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Monster waves should be added to the list of hazards faced by ship captains as they plot a course through the waters of the Arctic Ocean, according to a new study that reports observations of house-sized swells in seas that until recently were covered in ice year-round.
"Waves always pose a risk to working at sea," study author Jim Thomson, an oceanographer at the University of Washington in Seattle, said via email to NBC News from off the coast of northern Alaska. "The unique thing about the Arctic is that it is changing so rapidly that we cannot apply past measurements to understand future risk."
The minimum extent of summer sea ice in the Arctic has been on a downward trend since satellite observations began in 1979. A record minimum was reached on September 16, 2012, of 1.32 million square miles, which was 49 percent below the 1979 to 2000 average, according to the National Snow and Ice Data Center in Boulder, Colorado.
As the sea ice retreats each summer, the open waters of the Arctic are a lure to shipping companies in search of a faster route between Europe and Asia as well as oil and gas companies eager to exploit newly accessible natural resources.
In 2013, for example, 71 vessels plied the Northern Sea Route, an approximate 3,000-mile voyage along the Russian Arctic coast. Hundreds more go up to the Arctic for a specific purpose, such as to deliver equipment to mines and leave with bulk commodities such as nickel and iron ore.
Experts expect ship traffic in the Arctic to steadily increase in the coming years, but the reality of working in waters that are littered with ice floes, dark half the year, and all but empty of infrastructure has tempered enthusiasm for the new frontier.
"It is a tough place to work and it is going to continue to be a tough place to work because even in an ice-diminished Arctic Ocean these are still pretty treacherous waters," Mark Serreze, director of the National Snow and Ice Data Center, told NBC News. He said the new research, which he was not part of, highlights the risk of waves and suggests how the rough waters could accelerate the sea ice retreat.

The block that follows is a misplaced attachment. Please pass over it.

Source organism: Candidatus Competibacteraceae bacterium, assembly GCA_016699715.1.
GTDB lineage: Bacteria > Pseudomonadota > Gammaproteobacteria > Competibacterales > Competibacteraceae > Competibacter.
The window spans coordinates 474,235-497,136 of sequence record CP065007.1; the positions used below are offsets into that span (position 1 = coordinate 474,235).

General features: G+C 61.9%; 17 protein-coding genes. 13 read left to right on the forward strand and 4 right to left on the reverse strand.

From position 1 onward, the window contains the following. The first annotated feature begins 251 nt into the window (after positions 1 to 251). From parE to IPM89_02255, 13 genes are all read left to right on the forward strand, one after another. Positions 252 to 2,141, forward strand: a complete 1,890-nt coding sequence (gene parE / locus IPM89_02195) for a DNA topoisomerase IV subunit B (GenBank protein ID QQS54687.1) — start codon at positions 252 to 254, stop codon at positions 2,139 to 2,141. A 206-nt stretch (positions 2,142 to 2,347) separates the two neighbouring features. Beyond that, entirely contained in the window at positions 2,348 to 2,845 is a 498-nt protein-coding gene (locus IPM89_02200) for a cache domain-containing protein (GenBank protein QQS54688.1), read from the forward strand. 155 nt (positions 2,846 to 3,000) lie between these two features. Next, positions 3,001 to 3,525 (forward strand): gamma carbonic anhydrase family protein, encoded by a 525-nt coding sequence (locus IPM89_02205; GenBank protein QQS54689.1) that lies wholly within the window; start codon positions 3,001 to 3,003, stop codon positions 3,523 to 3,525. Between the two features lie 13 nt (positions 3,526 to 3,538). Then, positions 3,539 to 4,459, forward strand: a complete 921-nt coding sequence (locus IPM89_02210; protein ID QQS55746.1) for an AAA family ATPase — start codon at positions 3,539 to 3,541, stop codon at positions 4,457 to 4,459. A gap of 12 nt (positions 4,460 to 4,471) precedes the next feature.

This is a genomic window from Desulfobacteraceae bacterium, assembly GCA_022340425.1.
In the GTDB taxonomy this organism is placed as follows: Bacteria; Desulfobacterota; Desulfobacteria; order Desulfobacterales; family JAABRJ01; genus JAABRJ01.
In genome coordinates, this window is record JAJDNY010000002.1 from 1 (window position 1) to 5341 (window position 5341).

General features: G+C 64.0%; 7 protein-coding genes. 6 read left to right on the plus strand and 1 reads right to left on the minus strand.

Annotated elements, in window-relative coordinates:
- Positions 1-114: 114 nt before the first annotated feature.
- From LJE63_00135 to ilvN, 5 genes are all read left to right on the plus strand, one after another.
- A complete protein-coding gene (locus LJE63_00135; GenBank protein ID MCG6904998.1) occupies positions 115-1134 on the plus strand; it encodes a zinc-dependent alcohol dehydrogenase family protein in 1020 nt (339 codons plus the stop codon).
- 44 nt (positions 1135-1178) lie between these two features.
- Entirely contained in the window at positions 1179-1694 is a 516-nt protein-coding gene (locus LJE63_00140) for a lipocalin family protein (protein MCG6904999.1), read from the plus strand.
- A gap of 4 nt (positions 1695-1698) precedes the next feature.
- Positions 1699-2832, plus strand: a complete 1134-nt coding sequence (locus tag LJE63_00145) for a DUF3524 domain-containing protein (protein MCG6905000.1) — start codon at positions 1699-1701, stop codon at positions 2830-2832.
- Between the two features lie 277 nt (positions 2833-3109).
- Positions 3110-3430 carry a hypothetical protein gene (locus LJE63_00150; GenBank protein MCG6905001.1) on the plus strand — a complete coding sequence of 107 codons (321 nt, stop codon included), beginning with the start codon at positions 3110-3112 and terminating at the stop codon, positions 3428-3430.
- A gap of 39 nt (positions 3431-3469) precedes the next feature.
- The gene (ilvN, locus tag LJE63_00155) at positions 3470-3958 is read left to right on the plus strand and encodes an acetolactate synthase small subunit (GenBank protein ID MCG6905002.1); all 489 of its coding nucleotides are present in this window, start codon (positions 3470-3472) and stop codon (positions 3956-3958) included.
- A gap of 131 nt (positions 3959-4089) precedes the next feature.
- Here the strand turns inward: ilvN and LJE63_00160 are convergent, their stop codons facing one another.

Accelerating the Retreat
Scientists have long predicted that as the Arctic Ocean becomes more open each summer, waves would get bigger. More open water, known as fetch, gives the winds — which have always howled through the Arctic — more area to blow across and kick up the seas. "Our measurements confirm this," said Thomson, who collected the data with a sensor deployed in the middle of the Beaufort Sea about 350 miles off Alaska's North Slope in the summer of 2012.
The biggest waves — measured at 16 feet, about the height of a one-story house — formed during a storm that September with 40-mile-per-hour winds and evolved from waves into sea swell. "This had not been shown because no other ocean experiences such drastic changes in fetch as the Arctic Ocean, especially in recent years," Thomson added.
He and colleague Erick Rogers from the Naval Research Laboratory at Stennis Space Center in Mississippi write in their paper published in the journal Geophysical Research Letters that even further reduction of sea ice cover in the future should "result in larger waves, which in turn provide a mechanism to break up sea ice and accelerate ice retreat."
Several climate models suggest that the Arctic Ocean will be seasonally ice free by the middle of this century. The breakup of the sea ice from the waves, Serreze said, "should accelerate the timeframe." While the latest generation climate models have ocean waves in them, the more this mechanism is understood, the more robust the predictions of ice free waters will become, he added.
Slowing Ships, Hammering Shores
The increasingly bigger waves in the increasingly open waters of the Arctic each summer are "not going to shut down the shipping, just make it more challenging," Lawson Brigham, a professor of geography and Arctic policy at the University of Alaska, Fairbanks, told NBC News. As big waves do in every other ocean, they force ships to travel more slowly.
In fact, the combination of big waves in waters that will continue to have chunks of ice floating about even in so-called ice-free conditions will cause ships to travel more slowly across the Arctic than they would elsewhere. "And that defeats the purpose" of shipping across the top of the world instead of other routes, such as through the Suez and Panama canals, Brigham noted.
An even bigger impact from the waves, he said, is likely to fall on coastal communities in the Arctic. "These greater waves, once they reach the beach, the energy just tears the beach apart."